“We connect with them on the phone and offer lifelines through a variety of resources,” Brittany says. “Sometimes we get the opportunity to pray on the phone or sometimes they just need a friend.” In addition to numerous outreach and awareness initiatives, New Name recently opened a bridal boutique in Wheaton where they sell donated wedding dresses for 50 to 80 percent below retail price. One hundred percent of the income goes back to New Name.

Wheaties at International Justice Mission

Janelle Milazzo Lau ’06, aftercare specialist, bonded labor.

More Wheaton alumni work at International Justice Mission (IJM) than at any other anti-trafficking organization in the world.

With 17 field offices worldwide, IJM has established global teams of lawyers, investigators, social workers, and community activists to combat trafficking and abuse.

Wheaties that have taken up ranks in IJM’s D.C. headquarters include Alesha Guruswamy Rusk ’04, senior program manager for South Asia; Janelle Milazzo Lau ’06, aftercare specialist, bonded labor; Casey Rath ’08, digital mobilization manager; Adam ’09 and Erin Hendriksen Payne ’09, data analysis and integration specialist and regional program manager, Latin America, respectively; Joshua Little ’12, global communications manager; and Andrea Rodriguez M.A. ’17, communications manager, Latin America.

Kaign Christy ’80 passed away in fall 2017 after serving with IJM for over a decade helping victims of trafficking worldwide, most recently from enslavement at Lake Volta in Ghana.

Free the Girls

Dave Terpstra ’98 founded Free the Girls, an international nonprofit organization devoted to offering sex trafficking survivors a path to economic freedom, restored health, and education, in 2011.

By donating bras to Free the Girls, donors provide an economic opportunity for trafficked women in El Salvador, Mozambique, and Uganda to start their own businesses selling bras while they recover and build a new life. Free the Girls collaborates with partners in those three countries to equip women to earn a safe income and to provide programming for holistic reintegration.

Dave Terpstra '98 with Free The Girls staff hearing Fatima tell about how she was trafficked as a child.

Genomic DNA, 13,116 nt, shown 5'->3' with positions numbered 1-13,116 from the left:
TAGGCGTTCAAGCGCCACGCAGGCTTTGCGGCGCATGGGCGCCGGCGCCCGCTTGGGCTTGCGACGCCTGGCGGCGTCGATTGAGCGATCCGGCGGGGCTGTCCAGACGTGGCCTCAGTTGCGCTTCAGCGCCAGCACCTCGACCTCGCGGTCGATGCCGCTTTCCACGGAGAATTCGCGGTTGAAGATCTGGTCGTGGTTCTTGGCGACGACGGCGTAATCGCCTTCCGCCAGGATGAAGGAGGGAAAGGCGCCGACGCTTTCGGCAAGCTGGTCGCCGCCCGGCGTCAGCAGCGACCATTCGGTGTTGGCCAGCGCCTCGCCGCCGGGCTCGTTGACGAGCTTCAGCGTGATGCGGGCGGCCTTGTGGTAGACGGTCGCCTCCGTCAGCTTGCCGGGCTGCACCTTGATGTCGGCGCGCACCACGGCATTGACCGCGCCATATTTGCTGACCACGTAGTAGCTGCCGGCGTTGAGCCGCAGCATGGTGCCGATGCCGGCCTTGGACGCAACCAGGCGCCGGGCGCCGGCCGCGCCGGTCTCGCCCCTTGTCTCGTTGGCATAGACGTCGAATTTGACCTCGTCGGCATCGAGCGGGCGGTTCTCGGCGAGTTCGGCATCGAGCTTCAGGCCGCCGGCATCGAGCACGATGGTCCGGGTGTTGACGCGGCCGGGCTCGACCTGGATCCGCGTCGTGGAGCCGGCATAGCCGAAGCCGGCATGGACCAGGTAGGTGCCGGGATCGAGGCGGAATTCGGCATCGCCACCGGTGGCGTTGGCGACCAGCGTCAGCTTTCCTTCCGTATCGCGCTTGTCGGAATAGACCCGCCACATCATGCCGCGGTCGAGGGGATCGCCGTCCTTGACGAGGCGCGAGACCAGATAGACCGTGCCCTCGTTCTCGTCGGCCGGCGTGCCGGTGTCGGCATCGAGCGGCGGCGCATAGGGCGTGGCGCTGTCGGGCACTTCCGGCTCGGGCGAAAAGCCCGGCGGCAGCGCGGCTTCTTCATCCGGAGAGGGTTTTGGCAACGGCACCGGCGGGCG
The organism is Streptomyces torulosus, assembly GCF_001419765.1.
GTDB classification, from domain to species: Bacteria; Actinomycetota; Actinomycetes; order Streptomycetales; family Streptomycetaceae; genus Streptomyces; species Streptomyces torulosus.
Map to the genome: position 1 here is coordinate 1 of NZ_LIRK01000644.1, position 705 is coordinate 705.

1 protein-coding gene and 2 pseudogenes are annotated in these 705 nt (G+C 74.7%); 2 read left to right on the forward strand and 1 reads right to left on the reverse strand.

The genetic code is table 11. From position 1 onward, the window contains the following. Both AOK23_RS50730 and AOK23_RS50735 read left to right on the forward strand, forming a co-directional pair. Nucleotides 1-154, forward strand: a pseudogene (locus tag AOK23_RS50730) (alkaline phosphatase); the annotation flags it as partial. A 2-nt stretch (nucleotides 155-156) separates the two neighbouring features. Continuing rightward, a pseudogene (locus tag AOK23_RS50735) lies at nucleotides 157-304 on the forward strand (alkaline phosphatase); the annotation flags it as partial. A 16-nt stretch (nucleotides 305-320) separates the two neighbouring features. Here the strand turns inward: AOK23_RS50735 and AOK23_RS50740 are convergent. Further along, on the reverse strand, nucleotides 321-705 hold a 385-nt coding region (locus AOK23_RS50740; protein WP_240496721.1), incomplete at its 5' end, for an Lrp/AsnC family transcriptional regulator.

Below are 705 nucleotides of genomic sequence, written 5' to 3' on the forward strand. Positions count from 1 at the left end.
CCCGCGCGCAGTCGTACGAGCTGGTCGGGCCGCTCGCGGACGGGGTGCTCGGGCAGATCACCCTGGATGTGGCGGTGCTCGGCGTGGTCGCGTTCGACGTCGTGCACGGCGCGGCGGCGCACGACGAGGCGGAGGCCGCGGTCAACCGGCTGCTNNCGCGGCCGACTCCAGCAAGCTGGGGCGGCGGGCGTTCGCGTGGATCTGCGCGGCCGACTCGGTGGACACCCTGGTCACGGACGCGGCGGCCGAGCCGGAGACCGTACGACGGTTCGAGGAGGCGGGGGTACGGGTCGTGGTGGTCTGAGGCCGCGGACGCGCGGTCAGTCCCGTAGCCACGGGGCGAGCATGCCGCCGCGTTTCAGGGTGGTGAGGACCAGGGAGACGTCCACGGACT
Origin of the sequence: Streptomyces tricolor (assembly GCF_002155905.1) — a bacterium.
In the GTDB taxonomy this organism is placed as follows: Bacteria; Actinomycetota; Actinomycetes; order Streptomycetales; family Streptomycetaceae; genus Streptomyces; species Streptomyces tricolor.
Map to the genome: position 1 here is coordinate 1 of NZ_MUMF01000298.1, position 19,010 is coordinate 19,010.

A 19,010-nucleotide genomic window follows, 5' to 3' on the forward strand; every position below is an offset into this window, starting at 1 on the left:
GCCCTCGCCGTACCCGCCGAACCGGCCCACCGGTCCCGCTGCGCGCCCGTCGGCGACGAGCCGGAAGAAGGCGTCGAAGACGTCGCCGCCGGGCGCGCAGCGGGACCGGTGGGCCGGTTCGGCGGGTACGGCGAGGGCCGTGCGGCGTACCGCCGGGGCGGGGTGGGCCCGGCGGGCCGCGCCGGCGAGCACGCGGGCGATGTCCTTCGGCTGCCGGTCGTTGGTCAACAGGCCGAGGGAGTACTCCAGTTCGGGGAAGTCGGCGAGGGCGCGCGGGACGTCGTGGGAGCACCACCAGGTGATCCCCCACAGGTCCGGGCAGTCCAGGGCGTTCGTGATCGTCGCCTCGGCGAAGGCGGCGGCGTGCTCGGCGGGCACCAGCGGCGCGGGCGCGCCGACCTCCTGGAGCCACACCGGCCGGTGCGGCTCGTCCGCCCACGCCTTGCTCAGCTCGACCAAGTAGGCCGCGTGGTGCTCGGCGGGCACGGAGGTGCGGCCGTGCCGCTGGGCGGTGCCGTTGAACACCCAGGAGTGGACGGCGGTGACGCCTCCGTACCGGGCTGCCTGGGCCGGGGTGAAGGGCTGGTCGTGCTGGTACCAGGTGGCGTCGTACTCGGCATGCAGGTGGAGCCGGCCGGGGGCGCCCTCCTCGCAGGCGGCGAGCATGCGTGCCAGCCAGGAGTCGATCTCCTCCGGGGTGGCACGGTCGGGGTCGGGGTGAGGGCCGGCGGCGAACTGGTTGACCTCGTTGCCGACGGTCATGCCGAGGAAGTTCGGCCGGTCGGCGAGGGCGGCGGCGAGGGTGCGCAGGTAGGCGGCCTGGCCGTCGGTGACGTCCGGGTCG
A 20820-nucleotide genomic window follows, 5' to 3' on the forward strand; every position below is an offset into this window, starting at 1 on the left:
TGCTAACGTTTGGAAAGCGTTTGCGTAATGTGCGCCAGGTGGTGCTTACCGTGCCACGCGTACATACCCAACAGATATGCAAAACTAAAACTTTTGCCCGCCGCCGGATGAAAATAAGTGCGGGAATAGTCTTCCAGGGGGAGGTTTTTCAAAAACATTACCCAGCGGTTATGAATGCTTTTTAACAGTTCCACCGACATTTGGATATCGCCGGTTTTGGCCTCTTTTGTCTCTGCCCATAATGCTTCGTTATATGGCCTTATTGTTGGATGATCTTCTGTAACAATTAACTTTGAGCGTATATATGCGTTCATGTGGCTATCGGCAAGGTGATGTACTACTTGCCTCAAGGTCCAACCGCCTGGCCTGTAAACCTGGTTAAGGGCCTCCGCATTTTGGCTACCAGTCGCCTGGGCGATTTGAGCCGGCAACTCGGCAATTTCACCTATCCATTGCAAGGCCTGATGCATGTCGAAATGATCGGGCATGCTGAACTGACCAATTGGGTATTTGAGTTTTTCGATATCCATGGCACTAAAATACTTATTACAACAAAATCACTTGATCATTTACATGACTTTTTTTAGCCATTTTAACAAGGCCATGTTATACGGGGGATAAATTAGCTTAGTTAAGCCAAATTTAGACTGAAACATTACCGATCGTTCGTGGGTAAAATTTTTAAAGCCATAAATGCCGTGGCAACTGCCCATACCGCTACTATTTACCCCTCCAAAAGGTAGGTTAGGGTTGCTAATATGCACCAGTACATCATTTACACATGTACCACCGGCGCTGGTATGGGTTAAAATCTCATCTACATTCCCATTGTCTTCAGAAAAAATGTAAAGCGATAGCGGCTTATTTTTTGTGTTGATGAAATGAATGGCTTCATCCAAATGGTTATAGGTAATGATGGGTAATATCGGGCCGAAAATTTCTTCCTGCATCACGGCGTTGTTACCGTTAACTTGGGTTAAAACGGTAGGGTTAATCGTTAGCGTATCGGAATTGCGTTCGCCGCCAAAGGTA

“Free The Girls is the result of the passion to create an opportunity for everyday people to become everyday abolitionists,” Dave says. “Trafficking is a global problem, but all of us can do simple things to help in the fight like learning which products tend to have trafficking in their production chain and buying only from manufacturers that certify their products were produced slave-free.”

WOMEN AND GIRLS ACCOUNT FOR 71% OF SLAVERY VICTIMS, INCLUDING 99 % OF THOSE IN THE COMMERCIAL SEX INDUSTRYAND 84 % OF VICTIMS OF FORCED MARRIAGES.

Greg Arthur ’98 is Free the Girls’ board president and senior pastor of Duneland Community Church in Indiana. He became friends with Dave playing volleyball outside Traber Dorm, and now offers his church as the international shipping and receiving site for Free the Girls. In the past five years, Duneland has shipped out over 500,000 bras.

“This partnership has transformed our church and gotten our people involved in the fight against trafficking,” Greg says. “Even more compelling than the darkness of trafficking is the incredible light of rescue, healing, and breakthrough for survivors.” 

RESOURCES

THE LOCUST EFFECTBY GARY HAUGEN AND VICTOR BOUTROS

THE JUSTICE CALLING: WHERE PASSION MEETS PERSEVERANCE BY BETHANY HANKE HOANG AND KRISTEN DEEDE JOHNSON

THE WHITE UMBRELLA: WALKING WITH SURVIVORS OF SEX TRAFFICKING BY MARY FRANCES BOWLEY

IN OUR BACKYARD BY NITA BELLES

GOD IN A BROTHEL BY DANIEL WALKER

NOT FOR SALE BY DAVID BATSTONE


Statistics courtesy of the International Labor Organization, 2017.